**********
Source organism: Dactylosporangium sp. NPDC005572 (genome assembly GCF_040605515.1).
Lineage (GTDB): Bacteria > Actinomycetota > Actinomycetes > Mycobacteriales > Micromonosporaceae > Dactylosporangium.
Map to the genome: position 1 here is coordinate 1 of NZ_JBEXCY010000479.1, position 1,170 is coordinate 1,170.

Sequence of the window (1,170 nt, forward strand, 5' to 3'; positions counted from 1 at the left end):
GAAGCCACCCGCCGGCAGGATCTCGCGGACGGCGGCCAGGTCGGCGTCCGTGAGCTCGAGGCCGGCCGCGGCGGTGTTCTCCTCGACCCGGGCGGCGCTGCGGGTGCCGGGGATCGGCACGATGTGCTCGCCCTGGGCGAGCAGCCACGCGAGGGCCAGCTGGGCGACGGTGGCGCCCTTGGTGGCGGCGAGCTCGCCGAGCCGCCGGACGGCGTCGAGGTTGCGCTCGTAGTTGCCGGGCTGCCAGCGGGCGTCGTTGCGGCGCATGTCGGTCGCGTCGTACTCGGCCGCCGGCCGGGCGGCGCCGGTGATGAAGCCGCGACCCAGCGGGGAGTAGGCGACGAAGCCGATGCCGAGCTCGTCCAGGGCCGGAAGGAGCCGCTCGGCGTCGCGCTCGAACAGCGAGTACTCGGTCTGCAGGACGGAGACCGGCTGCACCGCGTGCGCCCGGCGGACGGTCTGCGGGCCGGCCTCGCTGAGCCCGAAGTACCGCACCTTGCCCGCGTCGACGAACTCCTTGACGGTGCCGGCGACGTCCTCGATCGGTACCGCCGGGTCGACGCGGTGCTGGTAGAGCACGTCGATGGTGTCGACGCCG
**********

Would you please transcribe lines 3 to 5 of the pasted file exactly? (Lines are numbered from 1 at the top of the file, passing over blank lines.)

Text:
Map to the genome: position 1 here is coordinate 1 of NZ_JBEXCY010000479.1, position 1,170 is coordinate 1,170.

Sequence of the window (1,170 nt, forward strand, 5' to 3'; positions counted from 1 at the left end):
GAAGCCACCCGCCGGCAGGATCTCGCGGACGGCGGCCAGGTCGGCGTCCGTGAGCTCGAGGCCGGCCGCGGCGGTGTTCTCCTCGACCCGGGCGGCGCTGCGGGTGCCGGGGATCGGCACGATGTGCTCGCCCTGGGCGAGCAGCCACGCGAGGGCCAGCTGGGCGACGGTGGCGCCCTTGGTGGCGGCGAGCTCGCCGAGCCGCCGGACGGCGTCGAGGTTGCGCTCGTAGTTGCCGGGCTGCCAGCGGGCGTCGTTGCGGCGCATGTCGGTCGCGTCGTACTCGGCCGCCGGCCGGGCGGCGCCGGTGATGAAGCCGCGACCCAGCGGGGAGTAGGCGACGAAGCCGATGCCGAGCTCGTCCAGGGCCGGAAGGAGCCGCTCGGCGTCGCGCTCGAACAGCGAGTACTCGGTCTGCAGGACGGAGACCGGCTGCACCGCGTGCGCCCGGCGGACGGTCTGCGGGCCGGCCTCGCTGAGCCCGAAGTACCGCACCTTGCCCGCGTCGACGAACTCCTTGACGGTGCCGGCGACGTCCTCGATCGGTACCGCCGGGTCGACGCGGTGCTGGTAGAGCACGTCGATGGTGTCGACGCCG